Now that the House has passed its version of tax reform, the tax code is one giant step closer to its most significant overhaul in a generation. The Senate is expected to begin debate in earnest next week when they return from their Thanksgiving break. Though challenging differences separate the House and Senate, it is beginning to look very possible that the President could have a bill on his desk by year-end. Even if it gets delayed until next year, it is likely that any tax bill enacted in 2018 will be retroactive to the beginning of the year. This means that you may want to act now to capture some of the current tax benefits that may be unavailable to you in the very near future.
One such benefit is the deduction for charitable contributions. Although charitable contributions will be deductible under the new tax law, the larger standard deduction will mean that fewer people will find it advantageous to itemize their deductions. If it doesn’t make sense to itemize your deductions next year, you will lose the tax break for your charitable contributions.
If the final law follows the House plan, the standard deduction will be raised to $24,000 for married taxpayers filing jointly, or $12,000 if you file as a single taxpayer. Two itemized deductions will remain: charitable contributions and interest payments on mortgage debt. If your mortgage interest payments plus your charitable contributions don’t exceed $24,000, it won’t make sense to itemize deductions.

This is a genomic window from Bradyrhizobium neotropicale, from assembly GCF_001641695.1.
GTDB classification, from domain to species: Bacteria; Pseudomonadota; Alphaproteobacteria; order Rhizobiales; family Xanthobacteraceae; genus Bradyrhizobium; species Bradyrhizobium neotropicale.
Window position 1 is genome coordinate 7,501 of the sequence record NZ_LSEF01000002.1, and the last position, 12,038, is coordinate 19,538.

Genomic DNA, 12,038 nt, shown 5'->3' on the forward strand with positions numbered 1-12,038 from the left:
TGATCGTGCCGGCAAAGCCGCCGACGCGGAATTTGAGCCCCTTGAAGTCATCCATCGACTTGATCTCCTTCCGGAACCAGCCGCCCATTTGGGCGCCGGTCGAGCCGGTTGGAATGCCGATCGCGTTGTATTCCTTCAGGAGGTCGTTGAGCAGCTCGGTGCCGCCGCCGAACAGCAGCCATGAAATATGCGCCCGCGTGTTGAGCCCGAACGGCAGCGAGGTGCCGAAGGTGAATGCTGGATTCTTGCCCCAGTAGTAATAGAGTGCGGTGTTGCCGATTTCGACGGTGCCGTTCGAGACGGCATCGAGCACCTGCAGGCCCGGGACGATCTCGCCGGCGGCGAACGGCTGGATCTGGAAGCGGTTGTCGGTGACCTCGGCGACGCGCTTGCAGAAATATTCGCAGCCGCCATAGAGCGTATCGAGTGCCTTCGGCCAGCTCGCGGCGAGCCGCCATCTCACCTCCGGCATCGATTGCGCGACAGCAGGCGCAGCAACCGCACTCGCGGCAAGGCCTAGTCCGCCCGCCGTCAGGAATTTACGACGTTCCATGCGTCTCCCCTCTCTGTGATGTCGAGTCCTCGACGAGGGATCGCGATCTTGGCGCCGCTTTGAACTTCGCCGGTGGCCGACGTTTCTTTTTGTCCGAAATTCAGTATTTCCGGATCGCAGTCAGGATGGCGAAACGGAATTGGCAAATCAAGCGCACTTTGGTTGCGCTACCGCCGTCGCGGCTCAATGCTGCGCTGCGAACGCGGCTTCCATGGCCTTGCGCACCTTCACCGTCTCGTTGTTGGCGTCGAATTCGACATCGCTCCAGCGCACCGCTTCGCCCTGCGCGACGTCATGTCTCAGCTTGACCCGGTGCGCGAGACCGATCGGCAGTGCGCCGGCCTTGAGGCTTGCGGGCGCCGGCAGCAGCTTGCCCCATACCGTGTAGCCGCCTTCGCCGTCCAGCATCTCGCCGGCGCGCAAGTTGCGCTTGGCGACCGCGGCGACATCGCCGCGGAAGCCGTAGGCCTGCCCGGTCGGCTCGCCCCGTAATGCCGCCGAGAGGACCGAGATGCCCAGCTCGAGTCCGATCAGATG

If you anticipate making charitable contributions in the next few years, but don’t expect that your itemized deductions will exceed the standard deduction, you may want to accelerate some of your giving into 2017 before the new tax legislation goes into effect. A donor-advised fund can help make this happen.
A donor-advised fund is an account you hold at a sponsoring non-profit organization. Contributions to your donor-advised fund are a charitable gift to the sponsoring organization. However, the sponsoring organization gives you the ability to direct future gifts from your account to other non-profits.
Here’s how it would work in this situation. Let’s suppose you are a married taxpayer and that you anticipate making charitable donations of $4,000 in 2018. Suppose further that you expect to pay $7,000 in mortgage interest. Under tax reform, your total itemized deductions for 2018 would be $11,000, well below the $24,000 standard deduction. When you file your 2018 taxes, you will take the standard deduction and you will lose the deduction for your charitable contributions.
Suppose instead that you take the $4,000 you expect to donate next year and contribute it to a donor-advised fund by the end of 2017. By accelerating your contribution into 2017, you capture the full tax deduction for your donation this year—a benefit, in this example, that could be worth as much as $1,500, depending on your marginal state and federal tax rates. If you don’t accelerate your contribution into this year, that benefit will evaporate when the new law is passed.
Whether this strategy works for you depends on several unique considerations, including your marginal tax rate and your charitable intent. In any case, it is worth a conversation with your financial advisor.
Steven C. Merrell MBA, CFP®, AIF® is a Partner at Monterey Private Wealth, Inc., a Wealth Management Firm in Monterey. He welcomes questions that you may have concerning investments, taxes, retirement, or estate planning. Send your questions to: Steve Merrell, 2340 Garden Road Suite 202, Monterey, CA 93940 or email them to email@example.com.